Including/Linking Cascading Style Sheets

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A Cascading Style Sheet provides formatting information to HTML/XHTML elements. Styles can be called from an external file, internally or inline. This article describes the various methods of including style definitions in your documents.

External Style Sheet

The <link> tag placed within the documents header specifies the location of an external style sheet. An external style sheet can be used to define styles for an entire site from one location allowing changes to be made centrally. The users browser will normally cache the style sheet saving bandwidth when navigating around pages that use the same style sheet. Style sheets are saved with a .css extension.

Internal Style Sheet

An internal style sheet should be used when a single document has a unique style. A better alternative would be to have another external file with the unique styles defined and externally linked.

Some older browsers do not support styles and will ignore the <style> tag therefore the content of the <style> tag will be displayed on the page. It is recommended to hide it in a HTML comment to prevent older browsers from displaying the content.

Inline Styles

This method should only be used in exceptional circumstances to stop the mixing of content and presentation elements. To use inline styles you use the style attribute in the required tag. The style attribute can contain any CSS property. In the example code below the paragraph text is set to grey.

Multiple Style Sheets

Combinations of the above methods can be used with priority given to the cascade order. Styles are cascaded top down so an inline style is applied with higher priority than an external file style definition. In the example code if the external or imported style sheet defines paragraph text as red, the internal style sheet contradicts this style and states paragraph text should be blue thereby outputting any paragraph on the page in blue text. However the paragraph in this document has inline style applied that defines the text colour as green.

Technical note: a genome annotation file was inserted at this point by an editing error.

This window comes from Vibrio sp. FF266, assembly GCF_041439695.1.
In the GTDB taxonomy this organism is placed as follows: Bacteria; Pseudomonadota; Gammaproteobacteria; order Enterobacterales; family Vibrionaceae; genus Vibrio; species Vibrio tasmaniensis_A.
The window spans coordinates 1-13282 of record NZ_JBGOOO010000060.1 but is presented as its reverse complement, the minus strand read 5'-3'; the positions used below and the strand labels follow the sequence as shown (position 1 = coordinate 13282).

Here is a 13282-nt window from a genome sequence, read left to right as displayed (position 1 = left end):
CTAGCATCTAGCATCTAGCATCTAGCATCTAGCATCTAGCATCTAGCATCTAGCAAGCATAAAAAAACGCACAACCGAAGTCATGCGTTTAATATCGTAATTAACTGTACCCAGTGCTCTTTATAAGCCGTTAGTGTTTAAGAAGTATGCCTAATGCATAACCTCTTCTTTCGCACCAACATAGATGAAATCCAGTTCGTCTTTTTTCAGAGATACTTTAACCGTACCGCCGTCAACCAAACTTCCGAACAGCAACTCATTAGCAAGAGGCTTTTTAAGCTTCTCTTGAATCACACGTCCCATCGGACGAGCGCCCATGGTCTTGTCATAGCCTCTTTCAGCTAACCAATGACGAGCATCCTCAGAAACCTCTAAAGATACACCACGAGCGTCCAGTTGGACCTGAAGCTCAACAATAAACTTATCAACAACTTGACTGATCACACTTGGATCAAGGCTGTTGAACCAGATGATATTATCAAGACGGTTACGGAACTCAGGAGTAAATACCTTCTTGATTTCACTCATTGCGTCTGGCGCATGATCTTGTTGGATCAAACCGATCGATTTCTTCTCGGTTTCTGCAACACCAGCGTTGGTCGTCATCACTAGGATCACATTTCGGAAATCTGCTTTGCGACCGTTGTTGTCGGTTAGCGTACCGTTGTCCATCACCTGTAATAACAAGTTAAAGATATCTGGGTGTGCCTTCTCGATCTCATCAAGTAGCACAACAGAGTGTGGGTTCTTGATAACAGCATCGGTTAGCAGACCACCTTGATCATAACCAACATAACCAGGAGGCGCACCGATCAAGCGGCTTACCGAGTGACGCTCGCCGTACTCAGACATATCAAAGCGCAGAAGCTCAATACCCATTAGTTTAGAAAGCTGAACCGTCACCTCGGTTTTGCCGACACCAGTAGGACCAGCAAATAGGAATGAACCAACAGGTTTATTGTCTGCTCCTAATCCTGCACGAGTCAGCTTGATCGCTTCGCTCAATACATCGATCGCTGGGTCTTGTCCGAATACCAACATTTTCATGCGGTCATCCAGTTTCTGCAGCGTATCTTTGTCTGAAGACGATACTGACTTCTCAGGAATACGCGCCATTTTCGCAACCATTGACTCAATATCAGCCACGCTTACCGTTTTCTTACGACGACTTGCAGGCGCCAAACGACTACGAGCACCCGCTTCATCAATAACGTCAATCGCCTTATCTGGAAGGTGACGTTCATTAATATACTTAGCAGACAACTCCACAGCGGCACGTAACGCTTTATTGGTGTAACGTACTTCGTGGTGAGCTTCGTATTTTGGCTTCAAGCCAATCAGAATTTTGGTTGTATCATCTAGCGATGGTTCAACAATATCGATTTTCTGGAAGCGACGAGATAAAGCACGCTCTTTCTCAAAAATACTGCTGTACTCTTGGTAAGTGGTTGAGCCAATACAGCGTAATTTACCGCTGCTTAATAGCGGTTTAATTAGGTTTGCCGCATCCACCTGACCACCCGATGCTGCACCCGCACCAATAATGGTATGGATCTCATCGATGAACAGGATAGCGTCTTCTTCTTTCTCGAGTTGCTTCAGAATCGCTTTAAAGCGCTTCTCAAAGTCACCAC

<!DOCTYPE html PUBLIC “-//W3C//DTD XHTML 1.0 Transitional//EN” “”>
<html xmlns=“”>
  <title>Page Title</title>
  <link rel=“stylesheet” type=“text/css” href=“style.css” />
  <link rel=“alternate stylesheet” title=“Alternative” href=“alternative.css” />
  <!—[if lte IE 6]><style type=“text/css”>@import “/directory/ie6.css”;</style><![endif]—>
  <style type=“text/css”>
    @import url(;
    p {color: #0000FF;}
    h1 {margin-left: 20px;}
  <style type=“text/css”>@import “style.css”;</style>
  <p style=“color: #00FF00;”>Styled paragraph text.</p>

Advanced use of Style Sheets

A style sheet can be imported with the @import statement. This statement may be used in a CSS file or inside the <style> element. This method can be used to exclude style definitions not supported by the latest browsers but allow basic styles information to be applied.

Note: Other CSS rules may still be included in the <style> element, but that all @import statements must occur at the start of the style sheet.

Imported style sheets allow modularity. In the example code below we define styles to be used only by Internet Explorer later then version 6. By importing this style sheet a Mozilla based browser does not load these specific styles reducing the page fetch overhead. Different versions of the import rule have varying levels of support from older browsers. @import “style.css”; is hidden from nearly all older v4 browsers whereas @import url(‘style.css’); can be understood by Internet Explorer 4 but not Netscape Navigator 4.

Alternative Style Sheets

When a document is initially loaded, the preferred style sheets are applied to the document. The alternate style sheets can then be selected from the browser.

Note: Mozilla provides a menu to select the style sheet under the view menu item. But Microsoft IE does not support this feature. So we have our alternative style sheets, and no way to access them in IE. JavaScript can be used to include a selector within the document as described in Paul Sowdens article on ALA.

This article was posted on 16 January 2009 in CSS


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